- List of Contributors
- References to Kierkegaard's Works
- Abbreviations of Titles of Kierkegaard's Works
- The Textual Inheritance
- Kierkegaard and the End of the Danish Golden Age
- Kierkegaard and Copenhagen
- Kierkegaard and German Idealism
- Kierkegaard and Romanticism
- Kierkegaard and the Church
- Kierkegaard and Greek Philosophy
- Kierkegaard and the Bible
- Kierkegaard and the History of Theology
- Pseudonyms and ‘Style’
- Selfhood and ‘Spirit’
- Formation and the Critique of Culture
- Time and History
- Kierkegaard's Theology
- Society, Politics, and Modernity
- Translating Kierkegaard
- Kierkegaard and Nietzsche
- Kierkegaard and Heidegger
- Kierkegaard and Phenomenology
- Kierkegaard and Postmodernism
- Kierkegaard, Wittgenstein, and the Wittgensteinian Tradition
- Kierkegaard and Moral Philosophy: Some Recent Themes
- Kierkegaard as Theologian: A History of Countervailing Interpretations
- Kierkegaard and Modern European Literature
- Kierkegaard and English Language Literature
Abstract and Keywords
This chapter examines Soren Kierkegaard's thoughts about the concept of irony. It provides an overview of the different forms of irony in Kierkegaard's work and evaluates how the pervasive negativity of irony plays different roles in different contexts. The chapter analyses how Kierkegaard understood irony as a rhetorical tool and how he used it throughout his authorship, suggesting that most of his discourses about irony can be found in and .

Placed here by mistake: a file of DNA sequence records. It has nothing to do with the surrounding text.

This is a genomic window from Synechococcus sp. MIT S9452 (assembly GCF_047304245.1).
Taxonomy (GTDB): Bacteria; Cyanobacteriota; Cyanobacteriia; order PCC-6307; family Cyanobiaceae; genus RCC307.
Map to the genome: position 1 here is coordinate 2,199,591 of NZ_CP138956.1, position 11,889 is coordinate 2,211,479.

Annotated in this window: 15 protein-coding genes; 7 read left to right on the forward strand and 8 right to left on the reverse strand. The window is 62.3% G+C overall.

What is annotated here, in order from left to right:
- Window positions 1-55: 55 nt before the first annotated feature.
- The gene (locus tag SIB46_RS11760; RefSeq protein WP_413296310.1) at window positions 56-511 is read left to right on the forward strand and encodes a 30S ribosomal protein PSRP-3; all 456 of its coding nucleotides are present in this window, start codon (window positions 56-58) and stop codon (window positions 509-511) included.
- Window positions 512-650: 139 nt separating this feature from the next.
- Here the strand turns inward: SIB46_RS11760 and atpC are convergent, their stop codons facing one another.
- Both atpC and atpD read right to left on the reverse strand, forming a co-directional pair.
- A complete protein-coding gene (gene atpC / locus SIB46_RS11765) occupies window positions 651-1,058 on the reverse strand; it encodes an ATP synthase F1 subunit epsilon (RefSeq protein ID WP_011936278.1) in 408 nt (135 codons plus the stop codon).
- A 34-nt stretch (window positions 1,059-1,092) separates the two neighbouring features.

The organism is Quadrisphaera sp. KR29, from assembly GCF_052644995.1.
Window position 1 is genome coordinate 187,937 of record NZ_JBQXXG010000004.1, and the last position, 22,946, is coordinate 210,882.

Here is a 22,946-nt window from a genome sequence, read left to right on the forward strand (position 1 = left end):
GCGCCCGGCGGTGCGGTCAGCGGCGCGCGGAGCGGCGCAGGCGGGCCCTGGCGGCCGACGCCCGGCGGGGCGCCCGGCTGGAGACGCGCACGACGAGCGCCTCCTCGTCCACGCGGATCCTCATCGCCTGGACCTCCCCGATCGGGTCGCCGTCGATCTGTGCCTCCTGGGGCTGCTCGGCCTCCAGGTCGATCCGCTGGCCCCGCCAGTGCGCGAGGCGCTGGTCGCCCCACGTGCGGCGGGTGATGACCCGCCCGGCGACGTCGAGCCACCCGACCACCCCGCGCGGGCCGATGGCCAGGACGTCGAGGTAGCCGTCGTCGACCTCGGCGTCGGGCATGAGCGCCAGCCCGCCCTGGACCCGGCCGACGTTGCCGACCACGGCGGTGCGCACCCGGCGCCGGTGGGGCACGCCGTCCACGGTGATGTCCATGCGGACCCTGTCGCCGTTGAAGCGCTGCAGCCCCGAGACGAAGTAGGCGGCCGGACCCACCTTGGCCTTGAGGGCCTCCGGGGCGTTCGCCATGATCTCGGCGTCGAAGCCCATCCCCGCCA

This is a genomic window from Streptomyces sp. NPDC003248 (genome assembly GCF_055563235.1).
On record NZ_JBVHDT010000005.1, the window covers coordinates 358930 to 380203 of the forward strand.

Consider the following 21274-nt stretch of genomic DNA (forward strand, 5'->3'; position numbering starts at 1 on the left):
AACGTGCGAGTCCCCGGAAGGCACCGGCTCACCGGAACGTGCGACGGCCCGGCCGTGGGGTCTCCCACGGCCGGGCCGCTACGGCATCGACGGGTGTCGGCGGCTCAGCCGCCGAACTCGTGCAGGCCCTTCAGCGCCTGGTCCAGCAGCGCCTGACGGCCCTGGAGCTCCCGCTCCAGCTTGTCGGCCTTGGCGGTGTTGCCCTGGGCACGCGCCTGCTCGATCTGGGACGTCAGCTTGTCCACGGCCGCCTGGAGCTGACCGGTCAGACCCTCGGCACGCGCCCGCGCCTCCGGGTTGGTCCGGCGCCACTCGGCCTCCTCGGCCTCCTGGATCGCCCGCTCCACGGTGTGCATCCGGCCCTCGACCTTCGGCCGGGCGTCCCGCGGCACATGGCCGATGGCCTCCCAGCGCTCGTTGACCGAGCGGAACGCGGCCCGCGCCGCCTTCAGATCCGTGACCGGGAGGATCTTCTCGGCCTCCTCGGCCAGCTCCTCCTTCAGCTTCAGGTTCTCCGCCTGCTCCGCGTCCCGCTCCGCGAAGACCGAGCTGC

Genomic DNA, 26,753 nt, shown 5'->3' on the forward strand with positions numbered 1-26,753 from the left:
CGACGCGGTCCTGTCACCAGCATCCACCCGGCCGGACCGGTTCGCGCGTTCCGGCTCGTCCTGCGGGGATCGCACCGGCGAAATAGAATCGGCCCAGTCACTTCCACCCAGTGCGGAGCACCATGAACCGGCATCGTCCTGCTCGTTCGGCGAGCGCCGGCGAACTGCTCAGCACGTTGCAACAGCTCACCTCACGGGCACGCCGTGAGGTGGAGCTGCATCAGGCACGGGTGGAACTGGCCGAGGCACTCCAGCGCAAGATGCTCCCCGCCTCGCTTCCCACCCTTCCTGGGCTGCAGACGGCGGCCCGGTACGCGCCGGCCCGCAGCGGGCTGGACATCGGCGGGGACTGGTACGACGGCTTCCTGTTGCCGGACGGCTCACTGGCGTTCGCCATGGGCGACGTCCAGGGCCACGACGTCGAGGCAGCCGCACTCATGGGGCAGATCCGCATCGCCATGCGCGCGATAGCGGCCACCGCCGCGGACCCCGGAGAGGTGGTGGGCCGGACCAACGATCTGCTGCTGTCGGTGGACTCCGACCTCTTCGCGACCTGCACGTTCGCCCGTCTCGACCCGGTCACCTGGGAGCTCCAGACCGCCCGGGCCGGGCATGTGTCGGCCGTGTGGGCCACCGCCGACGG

K. Brian Söderquist is Lecturer at the University of Copenhagen Faculty of Theology, and Co-general Editor of the new translation of Kierkegaard's Journals and Notebooks, published by Princeton University Press. Söderquist received his Ph.D. from the University of Copenhagen in 2005, has a Master's degree from Yale University, and a Bachelor's degree from Utah State University. He has published a book and numerous articles on Kierkegaard and German Romanticism and Idealism. His other interests include French existentialism and aesthetics.
Access to the complete content on Oxford Handbooks Online requires a subscription or purchase. Public users are able to search the site and view the abstracts and keywords for each book and chapter without a subscription.
If you have purchased a print title that contains an access token, please see the token for information about how to register your code.